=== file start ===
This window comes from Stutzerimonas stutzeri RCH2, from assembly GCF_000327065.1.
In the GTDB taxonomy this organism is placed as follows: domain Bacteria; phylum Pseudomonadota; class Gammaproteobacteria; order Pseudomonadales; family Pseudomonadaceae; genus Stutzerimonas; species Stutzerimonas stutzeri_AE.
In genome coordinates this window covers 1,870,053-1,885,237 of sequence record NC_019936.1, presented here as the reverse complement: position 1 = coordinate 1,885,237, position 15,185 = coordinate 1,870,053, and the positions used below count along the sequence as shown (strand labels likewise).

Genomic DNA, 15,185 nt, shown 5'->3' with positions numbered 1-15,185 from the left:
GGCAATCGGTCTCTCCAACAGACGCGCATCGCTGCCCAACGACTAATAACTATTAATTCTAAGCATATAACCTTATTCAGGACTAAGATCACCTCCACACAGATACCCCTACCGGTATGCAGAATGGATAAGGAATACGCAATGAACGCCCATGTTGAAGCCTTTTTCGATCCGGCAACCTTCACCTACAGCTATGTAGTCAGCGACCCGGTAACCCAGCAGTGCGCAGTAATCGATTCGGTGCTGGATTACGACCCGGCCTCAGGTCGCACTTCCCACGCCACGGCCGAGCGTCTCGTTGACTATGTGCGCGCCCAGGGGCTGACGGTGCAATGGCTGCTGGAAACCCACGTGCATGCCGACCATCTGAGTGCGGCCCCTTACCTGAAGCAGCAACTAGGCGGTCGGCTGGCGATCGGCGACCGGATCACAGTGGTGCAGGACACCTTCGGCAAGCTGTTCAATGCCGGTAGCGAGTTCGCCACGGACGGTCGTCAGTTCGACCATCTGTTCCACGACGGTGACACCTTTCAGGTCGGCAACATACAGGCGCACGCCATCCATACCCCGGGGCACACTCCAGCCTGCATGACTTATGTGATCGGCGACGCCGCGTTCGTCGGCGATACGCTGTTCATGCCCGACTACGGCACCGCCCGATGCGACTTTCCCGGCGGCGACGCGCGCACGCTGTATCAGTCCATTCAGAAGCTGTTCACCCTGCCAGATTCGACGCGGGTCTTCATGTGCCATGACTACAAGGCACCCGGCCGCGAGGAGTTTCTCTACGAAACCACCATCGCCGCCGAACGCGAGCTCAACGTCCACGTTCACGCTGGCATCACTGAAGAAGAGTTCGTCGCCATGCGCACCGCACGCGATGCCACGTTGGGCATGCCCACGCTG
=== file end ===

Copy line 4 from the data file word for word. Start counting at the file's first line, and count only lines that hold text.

Genomic DNA, 15,185 nt, shown 5'->3' with positions numbered 1-15,185 from the left: